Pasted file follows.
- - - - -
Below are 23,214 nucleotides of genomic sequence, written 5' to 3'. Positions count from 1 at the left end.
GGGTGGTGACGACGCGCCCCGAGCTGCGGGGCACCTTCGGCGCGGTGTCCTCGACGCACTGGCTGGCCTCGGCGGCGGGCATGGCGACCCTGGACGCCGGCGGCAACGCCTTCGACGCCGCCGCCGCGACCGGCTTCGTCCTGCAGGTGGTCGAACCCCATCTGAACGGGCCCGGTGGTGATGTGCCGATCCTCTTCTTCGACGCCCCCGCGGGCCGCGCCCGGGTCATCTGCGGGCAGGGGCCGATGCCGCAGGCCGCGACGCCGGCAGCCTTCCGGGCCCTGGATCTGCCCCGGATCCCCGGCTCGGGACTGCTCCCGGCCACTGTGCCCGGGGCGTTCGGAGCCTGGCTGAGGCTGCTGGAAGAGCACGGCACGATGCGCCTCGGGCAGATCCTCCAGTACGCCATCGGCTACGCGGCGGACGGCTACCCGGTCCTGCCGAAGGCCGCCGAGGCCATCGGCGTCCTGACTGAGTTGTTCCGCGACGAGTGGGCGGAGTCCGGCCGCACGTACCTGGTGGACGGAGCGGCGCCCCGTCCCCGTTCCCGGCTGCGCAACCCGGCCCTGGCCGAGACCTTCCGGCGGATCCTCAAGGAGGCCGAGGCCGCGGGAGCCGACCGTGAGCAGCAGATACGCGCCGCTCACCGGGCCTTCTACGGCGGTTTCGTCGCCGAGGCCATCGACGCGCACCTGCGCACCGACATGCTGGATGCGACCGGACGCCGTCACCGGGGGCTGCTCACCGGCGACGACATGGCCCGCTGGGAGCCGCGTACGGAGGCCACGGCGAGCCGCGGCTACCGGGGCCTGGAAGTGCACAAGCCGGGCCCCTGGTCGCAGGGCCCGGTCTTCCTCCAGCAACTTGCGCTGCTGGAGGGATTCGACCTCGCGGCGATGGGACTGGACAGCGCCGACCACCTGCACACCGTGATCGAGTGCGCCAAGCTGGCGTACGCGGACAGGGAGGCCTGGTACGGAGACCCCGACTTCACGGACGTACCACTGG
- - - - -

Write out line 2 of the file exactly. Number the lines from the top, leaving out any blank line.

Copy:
GGGTGGTGACGACGCGCCCCGAGCTGCGGGGCACCTTCGGCGCGGTGTCCTCGACGCACTGGCTGGCCTCGGCGGCGGGCATGGCGACCCTGGACGCCGGCGGCAACGCCTTCGACGCCGCCGCCGCGACCGGCTTCGTCCTGCAGGTGGTCGAACCCCATCTGAACGGGCCCGGTGGTGATGTGCCGATCCTCTTCTTCGACGCCCCCGCGGGCCGCGCCCGGGTCATCTGCGGGCAGGGGCCGATGCCGCAGGCCGCGACGCCGGCAGCCTTCCGGGCCCTGGATCTGCCCCGGATCCCCGGCTCGGGACTGCTCCCGGCCACTGTGCCCGGGGCGTTCGGAGCCTGGCTGAGGCTGCTGGAAGAGCACGGCACGATGCGCCTCGGGCAGATCCTCCAGTACGCCATCGGCTACGCGGCGGACGGCTACCCGGTCCTGCCGAAGGCCGCCGAGGCCATCGGCGTCCTGACTGAGTTGTTCCGCGACGAGTGGGCGGAGTCCGGCCGCACGTACCTGGTGGACGGAGCGGCGCCCCGTCCCCGTTCCCGGCTGCGCAACCCGGCCCTGGCCGAGACCTTCCGGCGGATCCTCAAGGAGGCCGAGGCCGCGGGAGCCGACCGTGAGCAGCAGATACGCGCCGCTCACCGGGCCTTCTACGGCGGTTTCGTCGCCGAGGCCATCGACGCGCACCTGCGCACCGACATGCTGGATGCGACCGGACGCCGTCACCGGGGGCTGCTCACCGGCGACGACATGGCCCGCTGGGAGCCGCGTACGGAGGCCACGGCGAGCCGCGGCTACCGGGGCCTGGAAGTGCACAAGCCGGGCCCCTGGTCGCAGGGCCCGGTCTTCCTCCAGCAACTTGCGCTGCTGGAGGGATTCGACCTCGCGGCGATGGGACTGGACAGCGCCGACCACCTGCACACCGTGATCGAGTGCGCCAAGCTGGCGTACGCGGACAGGGAGGCCTGGTACGGAGACCCCGACTTCACGGACGTACCACTGG